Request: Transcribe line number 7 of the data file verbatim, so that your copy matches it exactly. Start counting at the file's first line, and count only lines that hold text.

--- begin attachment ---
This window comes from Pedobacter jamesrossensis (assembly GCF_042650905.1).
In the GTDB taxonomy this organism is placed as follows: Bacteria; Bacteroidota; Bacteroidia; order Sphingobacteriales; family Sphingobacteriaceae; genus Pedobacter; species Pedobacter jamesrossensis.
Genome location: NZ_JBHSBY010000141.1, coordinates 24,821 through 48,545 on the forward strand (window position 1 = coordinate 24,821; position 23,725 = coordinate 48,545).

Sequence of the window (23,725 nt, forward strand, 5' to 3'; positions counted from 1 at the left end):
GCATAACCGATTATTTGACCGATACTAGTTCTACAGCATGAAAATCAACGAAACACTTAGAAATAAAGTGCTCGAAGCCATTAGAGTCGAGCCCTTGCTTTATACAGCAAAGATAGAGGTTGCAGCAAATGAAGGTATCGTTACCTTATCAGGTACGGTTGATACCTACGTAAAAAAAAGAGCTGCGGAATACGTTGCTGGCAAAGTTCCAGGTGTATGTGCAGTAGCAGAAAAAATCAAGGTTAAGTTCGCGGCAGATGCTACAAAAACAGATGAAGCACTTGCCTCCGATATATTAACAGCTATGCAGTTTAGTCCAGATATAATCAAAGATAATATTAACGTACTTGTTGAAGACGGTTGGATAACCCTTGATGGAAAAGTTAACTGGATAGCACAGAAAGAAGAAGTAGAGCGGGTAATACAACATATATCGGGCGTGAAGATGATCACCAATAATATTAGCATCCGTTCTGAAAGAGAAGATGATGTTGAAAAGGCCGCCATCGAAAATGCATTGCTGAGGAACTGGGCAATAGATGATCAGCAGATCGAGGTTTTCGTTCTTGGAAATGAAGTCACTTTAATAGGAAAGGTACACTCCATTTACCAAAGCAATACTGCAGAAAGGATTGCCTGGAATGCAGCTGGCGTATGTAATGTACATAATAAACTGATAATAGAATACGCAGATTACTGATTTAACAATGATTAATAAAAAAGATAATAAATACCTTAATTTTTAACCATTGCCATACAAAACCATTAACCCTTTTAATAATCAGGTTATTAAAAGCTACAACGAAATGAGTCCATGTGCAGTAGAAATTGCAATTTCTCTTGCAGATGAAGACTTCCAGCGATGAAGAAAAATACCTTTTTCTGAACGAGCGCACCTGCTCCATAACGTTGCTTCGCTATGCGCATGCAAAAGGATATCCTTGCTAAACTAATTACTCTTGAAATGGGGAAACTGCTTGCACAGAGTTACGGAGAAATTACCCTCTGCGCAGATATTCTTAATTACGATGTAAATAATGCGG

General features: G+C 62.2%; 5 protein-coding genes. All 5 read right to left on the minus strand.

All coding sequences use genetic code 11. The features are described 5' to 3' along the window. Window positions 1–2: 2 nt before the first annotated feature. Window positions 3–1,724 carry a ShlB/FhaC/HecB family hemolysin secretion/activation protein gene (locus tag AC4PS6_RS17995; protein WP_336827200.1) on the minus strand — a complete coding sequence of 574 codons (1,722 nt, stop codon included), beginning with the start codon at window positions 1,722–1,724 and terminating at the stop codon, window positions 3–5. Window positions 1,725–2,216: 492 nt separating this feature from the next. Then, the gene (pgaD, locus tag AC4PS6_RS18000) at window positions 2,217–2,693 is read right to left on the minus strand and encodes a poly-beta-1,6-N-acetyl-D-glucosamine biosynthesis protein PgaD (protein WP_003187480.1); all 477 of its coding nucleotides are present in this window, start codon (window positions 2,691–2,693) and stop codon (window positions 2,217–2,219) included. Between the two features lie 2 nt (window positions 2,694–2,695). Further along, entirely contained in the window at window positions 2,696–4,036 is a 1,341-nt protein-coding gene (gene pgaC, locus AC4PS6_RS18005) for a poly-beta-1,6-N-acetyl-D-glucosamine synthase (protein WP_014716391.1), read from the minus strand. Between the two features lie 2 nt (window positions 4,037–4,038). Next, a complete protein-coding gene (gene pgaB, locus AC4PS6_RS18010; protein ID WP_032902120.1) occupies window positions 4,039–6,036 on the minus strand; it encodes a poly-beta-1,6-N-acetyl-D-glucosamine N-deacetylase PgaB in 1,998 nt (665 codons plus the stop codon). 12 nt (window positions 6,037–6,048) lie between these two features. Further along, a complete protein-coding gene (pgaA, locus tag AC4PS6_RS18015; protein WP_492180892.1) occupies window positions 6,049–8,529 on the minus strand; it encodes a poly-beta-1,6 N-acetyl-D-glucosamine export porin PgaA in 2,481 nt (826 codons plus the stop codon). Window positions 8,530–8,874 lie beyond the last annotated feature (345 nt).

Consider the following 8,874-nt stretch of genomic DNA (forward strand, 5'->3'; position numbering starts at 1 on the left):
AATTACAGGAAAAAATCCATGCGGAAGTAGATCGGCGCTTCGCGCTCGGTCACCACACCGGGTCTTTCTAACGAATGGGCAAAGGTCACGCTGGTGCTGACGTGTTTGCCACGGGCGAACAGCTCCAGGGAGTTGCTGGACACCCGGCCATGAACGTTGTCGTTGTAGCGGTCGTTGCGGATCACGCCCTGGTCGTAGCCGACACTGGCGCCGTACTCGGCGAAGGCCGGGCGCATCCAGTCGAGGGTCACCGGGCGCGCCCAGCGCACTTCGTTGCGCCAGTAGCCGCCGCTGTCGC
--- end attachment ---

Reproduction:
All coding sequences use genetic code 11. The features are described 5' to 3' along the window. Window positions 1–2: 2 nt before the first annotated feature. Window positions 3–1,724 carry a ShlB/FhaC/HecB family hemolysin secretion/activation protein gene (locus tag AC4PS6_RS17995; protein WP_336827200.1) on the minus strand — a complete coding sequence of 574 codons (1,722 nt, stop codon included), beginning with the start codon at window positions 1,722–1,724 and terminating at the stop codon, window positions 3–5. Window positions 1,725–2,216: 492 nt separating this feature from the next. Then, the gene (pgaD, locus tag AC4PS6_RS18000) at window positions 2,217–2,693 is read right to left on the minus strand and encodes a poly-beta-1,6-N-acetyl-D-glucosamine biosynthesis protein PgaD (protein WP_003187480.1); all 477 of its coding nucleotides are present in this window, start codon (window positions 2,691–2,693) and stop codon (window positions 2,217–2,219) included. Between the two features lie 2 nt (window positions 2,694–2,695). Further along, entirely contained in the window at window positions 2,696–4,036 is a 1,341-nt protein-coding gene (gene pgaC, locus AC4PS6_RS18005) for a poly-beta-1,6-N-acetyl-D-glucosamine synthase (protein WP_014716391.1), read from the minus strand. Between the two features lie 2 nt (window positions 4,037–4,038). Next, a complete protein-coding gene (gene pgaB, locus AC4PS6_RS18010; protein ID WP_032902120.1) occupies window positions 4,039–6,036 on the minus strand; it encodes a poly-beta-1,6-N-acetyl-D-glucosamine N-deacetylase PgaB in 1,998 nt (665 codons plus the stop codon). 12 nt (window positions 6,037–6,048) lie between these two features. Further along, a complete protein-coding gene (pgaA, locus tag AC4PS6_RS18015; protein WP_492180892.1) occupies window positions 6,049–8,529 on the minus strand; it encodes a poly-beta-1,6 N-acetyl-D-glucosamine export porin PgaA in 2,481 nt (826 codons plus the stop codon). Window positions 8,530–8,874 lie beyond the last annotated feature (345 nt).